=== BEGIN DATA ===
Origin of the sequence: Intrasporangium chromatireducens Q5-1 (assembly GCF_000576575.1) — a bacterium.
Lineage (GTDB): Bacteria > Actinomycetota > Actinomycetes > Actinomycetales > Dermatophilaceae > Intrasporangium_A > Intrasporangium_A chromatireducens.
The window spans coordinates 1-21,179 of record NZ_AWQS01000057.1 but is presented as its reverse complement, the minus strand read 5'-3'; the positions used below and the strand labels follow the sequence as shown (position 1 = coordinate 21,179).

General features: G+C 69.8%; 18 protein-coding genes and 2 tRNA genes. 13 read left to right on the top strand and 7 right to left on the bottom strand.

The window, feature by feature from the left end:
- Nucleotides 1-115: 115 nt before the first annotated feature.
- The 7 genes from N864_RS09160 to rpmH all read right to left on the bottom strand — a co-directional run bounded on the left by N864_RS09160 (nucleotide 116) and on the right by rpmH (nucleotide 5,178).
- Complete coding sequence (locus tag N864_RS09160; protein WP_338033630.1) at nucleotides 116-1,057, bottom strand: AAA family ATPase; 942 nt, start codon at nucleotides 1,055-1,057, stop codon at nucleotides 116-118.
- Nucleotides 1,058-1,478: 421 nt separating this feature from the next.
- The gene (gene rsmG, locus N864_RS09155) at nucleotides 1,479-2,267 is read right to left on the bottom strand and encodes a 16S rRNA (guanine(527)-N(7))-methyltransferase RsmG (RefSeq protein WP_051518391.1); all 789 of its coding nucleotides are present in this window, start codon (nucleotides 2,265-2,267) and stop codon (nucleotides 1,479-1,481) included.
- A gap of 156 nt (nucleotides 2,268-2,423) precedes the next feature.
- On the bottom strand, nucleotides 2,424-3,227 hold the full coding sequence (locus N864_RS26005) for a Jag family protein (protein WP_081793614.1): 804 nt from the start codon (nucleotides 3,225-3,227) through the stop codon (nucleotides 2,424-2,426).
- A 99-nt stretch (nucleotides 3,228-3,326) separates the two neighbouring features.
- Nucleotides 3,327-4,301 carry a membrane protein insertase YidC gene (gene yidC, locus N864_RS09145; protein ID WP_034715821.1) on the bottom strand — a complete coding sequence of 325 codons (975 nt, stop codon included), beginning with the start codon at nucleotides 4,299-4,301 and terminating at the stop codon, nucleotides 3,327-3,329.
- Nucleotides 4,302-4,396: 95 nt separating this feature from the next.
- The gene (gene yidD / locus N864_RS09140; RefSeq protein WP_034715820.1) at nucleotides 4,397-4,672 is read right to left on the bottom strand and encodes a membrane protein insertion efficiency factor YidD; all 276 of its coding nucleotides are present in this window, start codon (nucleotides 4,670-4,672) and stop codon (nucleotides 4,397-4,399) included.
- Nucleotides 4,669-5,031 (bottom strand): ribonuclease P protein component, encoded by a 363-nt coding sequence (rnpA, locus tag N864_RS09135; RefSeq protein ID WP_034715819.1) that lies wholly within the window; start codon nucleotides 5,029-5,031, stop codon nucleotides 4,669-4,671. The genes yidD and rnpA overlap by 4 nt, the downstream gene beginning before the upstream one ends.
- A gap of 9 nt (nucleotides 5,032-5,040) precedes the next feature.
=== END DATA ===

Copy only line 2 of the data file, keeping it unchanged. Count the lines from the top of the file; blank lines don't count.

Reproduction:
Lineage (GTDB): Bacteria > Actinomycetota > Actinomycetes > Actinomycetales > Dermatophilaceae > Intrasporangium_A > Intrasporangium_A chromatireducens.